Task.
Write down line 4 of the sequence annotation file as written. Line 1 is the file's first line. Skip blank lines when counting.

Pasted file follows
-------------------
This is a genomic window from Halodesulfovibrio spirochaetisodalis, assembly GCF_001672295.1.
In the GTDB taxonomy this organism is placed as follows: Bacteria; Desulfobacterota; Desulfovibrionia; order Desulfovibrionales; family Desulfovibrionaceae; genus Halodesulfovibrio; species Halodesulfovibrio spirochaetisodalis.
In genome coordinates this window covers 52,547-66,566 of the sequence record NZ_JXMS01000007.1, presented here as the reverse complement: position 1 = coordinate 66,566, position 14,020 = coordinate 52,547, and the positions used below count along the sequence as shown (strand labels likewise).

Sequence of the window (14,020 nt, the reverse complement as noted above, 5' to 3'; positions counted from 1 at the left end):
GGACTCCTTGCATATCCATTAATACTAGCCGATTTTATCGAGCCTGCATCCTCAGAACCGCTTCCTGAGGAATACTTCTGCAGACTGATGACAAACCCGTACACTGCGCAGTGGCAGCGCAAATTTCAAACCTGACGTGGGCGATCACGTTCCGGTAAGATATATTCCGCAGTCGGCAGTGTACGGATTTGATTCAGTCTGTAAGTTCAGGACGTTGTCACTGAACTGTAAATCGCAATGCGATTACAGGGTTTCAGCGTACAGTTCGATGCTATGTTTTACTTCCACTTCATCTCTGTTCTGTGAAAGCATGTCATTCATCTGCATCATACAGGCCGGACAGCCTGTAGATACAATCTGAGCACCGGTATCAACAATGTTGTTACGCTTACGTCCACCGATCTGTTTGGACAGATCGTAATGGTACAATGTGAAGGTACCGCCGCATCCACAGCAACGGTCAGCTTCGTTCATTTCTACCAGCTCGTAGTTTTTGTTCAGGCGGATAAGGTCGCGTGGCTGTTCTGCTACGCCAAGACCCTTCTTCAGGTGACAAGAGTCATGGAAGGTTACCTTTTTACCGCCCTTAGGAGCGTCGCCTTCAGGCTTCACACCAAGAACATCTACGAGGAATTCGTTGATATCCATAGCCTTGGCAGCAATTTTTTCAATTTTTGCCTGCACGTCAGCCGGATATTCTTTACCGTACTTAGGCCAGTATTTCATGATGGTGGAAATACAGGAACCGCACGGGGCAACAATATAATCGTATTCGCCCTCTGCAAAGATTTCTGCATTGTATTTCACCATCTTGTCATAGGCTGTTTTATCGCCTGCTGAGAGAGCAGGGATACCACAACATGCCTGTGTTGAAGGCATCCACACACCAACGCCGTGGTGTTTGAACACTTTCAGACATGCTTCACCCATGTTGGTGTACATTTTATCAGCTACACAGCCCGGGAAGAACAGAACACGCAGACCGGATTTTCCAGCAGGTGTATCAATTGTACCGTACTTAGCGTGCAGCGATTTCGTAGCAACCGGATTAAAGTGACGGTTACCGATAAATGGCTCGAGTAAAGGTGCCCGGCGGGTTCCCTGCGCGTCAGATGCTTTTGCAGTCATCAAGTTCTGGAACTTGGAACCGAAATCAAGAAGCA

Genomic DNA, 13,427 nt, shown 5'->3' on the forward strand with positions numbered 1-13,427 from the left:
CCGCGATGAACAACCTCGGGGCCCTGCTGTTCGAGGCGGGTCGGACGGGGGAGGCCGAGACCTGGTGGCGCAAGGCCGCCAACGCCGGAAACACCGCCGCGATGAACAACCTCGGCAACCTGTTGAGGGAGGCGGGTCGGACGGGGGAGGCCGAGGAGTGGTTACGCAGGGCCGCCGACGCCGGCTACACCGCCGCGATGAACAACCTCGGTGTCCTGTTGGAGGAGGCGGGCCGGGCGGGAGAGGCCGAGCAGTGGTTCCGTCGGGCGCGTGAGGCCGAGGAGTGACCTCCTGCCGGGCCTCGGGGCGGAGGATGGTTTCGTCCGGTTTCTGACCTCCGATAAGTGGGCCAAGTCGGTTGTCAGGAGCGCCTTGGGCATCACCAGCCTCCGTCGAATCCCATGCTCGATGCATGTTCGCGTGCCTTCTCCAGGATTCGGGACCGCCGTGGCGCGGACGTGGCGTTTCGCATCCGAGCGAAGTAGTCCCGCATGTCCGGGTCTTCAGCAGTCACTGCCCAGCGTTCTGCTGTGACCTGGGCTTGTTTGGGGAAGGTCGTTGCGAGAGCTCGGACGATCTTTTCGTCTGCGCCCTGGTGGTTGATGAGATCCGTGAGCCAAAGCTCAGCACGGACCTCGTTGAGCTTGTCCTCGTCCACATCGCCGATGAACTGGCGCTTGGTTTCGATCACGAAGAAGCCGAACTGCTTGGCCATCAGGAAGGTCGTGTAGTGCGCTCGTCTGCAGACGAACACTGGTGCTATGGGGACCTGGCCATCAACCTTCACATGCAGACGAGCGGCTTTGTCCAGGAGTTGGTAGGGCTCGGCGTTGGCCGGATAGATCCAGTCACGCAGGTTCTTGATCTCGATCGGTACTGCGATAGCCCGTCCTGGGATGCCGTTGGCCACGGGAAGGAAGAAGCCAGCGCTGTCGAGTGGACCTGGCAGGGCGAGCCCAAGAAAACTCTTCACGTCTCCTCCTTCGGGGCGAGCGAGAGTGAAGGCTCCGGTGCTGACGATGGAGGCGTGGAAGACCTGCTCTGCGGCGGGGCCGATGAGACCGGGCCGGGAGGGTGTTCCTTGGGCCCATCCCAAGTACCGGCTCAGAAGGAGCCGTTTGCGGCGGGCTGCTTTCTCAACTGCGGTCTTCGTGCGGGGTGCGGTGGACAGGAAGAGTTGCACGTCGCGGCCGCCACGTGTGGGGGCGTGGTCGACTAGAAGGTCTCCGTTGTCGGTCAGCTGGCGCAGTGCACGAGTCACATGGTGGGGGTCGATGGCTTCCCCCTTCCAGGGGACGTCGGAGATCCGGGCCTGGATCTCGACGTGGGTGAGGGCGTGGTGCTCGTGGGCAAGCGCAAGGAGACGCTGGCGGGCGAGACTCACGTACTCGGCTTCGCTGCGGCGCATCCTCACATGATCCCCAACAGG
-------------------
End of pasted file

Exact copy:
Sequence of the window (14,020 nt, the reverse complement as noted above, 5' to 3'; positions counted from 1 at the left end):